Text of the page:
In this manner, the only way you can conquer the caves is by planting crops in them too. Once these are fully grown, they act as Rune Point generators, allowing you to fight your way deeper into the cave, in order to plant more crops, until you're sufficiently levelled up and RP-heavy to take on the cave's boss.

It's not the most elegant system but at least this interlinked farming/fighting approach does have advantages. The most important is your ability to capture creatures within the caves. You store them by building monster huts and you can buddy up with one of them to help you fight. Others can be tasked with the daily tedium of watering and caring for your farm. Some also produce milk and wool that you can sell. You always need more money for better weapons, armour, seeds, spells or meds.

So these are Rune Factory's basic elements, but they by no means describes the sheer scale of the activities within game.  There's a vast amount to do. As with all Harvest Moons, there's an in-depth love mini-game which sees you courting the village girls via a 10-point heart system that will eventually end up in marriage, but only when you've sufficiently impressed them and collected enough wood and money to build a large house with all the trimmings for your picky bride-to-be.

Then there are the skills you have to level up via repetitive actions. Examples include fishing, mining for iron ore, creating your own items such as weapons, medicines and ornamental rings as well as learning how to cook. You can also exchange items and seeds using the multi-card mode or your friends' codes via the Nintendo Wi-Fi Connection. You can even take your own screenshots and doodle on them. This is Harvest Moon plus the kitchen sink.

And, in the end, that's both good and bad. Frankly, there's always too much to do, so you'll feel a bit hassled. Every day there's farming and fighting, then you have to wander around the village, talking to everyone to see what's going on. Then there are the skill-based mini-games, not to mention the assorted birthdays, holidays and special events you'll need to attend to hook yourself a charming wife.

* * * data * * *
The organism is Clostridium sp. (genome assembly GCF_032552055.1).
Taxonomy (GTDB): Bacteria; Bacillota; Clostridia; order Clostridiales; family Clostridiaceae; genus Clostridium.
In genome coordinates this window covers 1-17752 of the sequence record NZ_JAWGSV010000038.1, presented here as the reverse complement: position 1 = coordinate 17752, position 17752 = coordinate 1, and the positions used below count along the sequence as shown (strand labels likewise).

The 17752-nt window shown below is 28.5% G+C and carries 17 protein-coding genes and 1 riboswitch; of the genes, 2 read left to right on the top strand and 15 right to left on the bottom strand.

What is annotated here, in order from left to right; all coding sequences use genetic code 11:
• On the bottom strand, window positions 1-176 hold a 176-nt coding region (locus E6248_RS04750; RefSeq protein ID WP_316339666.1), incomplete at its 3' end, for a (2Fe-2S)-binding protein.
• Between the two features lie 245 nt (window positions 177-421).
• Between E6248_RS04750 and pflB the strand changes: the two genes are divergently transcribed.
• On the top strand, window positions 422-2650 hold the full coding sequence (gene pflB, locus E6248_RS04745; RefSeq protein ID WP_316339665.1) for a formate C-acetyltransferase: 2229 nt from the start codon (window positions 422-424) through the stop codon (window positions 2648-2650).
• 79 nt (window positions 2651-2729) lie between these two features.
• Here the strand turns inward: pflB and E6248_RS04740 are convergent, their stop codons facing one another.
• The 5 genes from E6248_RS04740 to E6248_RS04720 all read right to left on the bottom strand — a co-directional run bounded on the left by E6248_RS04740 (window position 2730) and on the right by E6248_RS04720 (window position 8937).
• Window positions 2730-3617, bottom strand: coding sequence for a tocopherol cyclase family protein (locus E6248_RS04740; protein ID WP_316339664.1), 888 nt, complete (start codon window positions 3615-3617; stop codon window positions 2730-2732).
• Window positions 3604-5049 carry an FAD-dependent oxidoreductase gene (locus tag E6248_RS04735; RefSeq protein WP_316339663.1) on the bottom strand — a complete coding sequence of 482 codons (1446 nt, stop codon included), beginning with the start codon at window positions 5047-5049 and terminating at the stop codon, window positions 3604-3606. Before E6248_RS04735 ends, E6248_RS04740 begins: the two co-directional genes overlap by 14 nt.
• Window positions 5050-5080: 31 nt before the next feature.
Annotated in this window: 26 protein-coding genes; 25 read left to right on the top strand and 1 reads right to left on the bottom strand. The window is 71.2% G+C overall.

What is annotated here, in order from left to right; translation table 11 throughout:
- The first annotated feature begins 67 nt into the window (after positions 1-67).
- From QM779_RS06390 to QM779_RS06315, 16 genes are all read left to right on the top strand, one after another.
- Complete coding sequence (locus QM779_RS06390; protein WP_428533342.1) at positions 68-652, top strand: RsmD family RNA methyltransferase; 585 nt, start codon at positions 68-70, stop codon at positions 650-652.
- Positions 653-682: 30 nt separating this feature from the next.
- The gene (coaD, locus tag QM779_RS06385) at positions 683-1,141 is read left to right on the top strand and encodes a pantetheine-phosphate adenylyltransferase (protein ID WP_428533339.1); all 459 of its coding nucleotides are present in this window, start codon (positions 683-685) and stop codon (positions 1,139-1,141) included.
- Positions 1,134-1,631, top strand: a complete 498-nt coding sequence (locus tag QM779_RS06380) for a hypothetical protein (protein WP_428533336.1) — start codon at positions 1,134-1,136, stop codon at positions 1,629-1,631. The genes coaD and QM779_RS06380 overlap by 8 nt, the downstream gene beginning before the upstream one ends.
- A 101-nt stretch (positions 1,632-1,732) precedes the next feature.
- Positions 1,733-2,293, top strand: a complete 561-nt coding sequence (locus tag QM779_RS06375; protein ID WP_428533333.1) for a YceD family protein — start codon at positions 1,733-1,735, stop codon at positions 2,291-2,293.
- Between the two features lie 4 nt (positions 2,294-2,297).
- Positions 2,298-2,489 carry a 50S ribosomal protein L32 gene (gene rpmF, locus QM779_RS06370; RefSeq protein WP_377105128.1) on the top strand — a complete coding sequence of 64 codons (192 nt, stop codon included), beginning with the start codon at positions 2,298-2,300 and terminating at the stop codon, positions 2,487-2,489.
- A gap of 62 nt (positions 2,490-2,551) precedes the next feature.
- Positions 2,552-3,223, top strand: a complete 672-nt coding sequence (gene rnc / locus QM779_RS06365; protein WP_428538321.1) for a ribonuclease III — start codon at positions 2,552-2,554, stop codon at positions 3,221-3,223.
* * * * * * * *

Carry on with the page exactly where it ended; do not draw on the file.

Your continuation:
Of course, if you're already a fan of Harvest Moon, the dedication required will only make you love the experience even more. This is the sort of game you could play for a hour every day for a year. For those of us with less available time though, just discovering who you're supposed to see to gain an axe or the creature friendship glove proves to be a frustrating experience. After all, while some people enjoy growing their own potatoes, most of us are happy to buy them from the supermarket. Still, if you fancy the outdoor life, this offers it all.
 
Rune Factory: A Fantasy Harvest Moon
Reviewer photo
Jon Jordan | 2 January 2008
Rune Factory is an impressive advancement for the Harvest Moon series but you have to be committed to get the most out of the experience
 
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SciFiTY | 21:07 - 12 January 2008
This is my second exposure to Harvest Moon of any type on a handheld and I can say without a doubt, this is a great game. Well worth every penny/quid.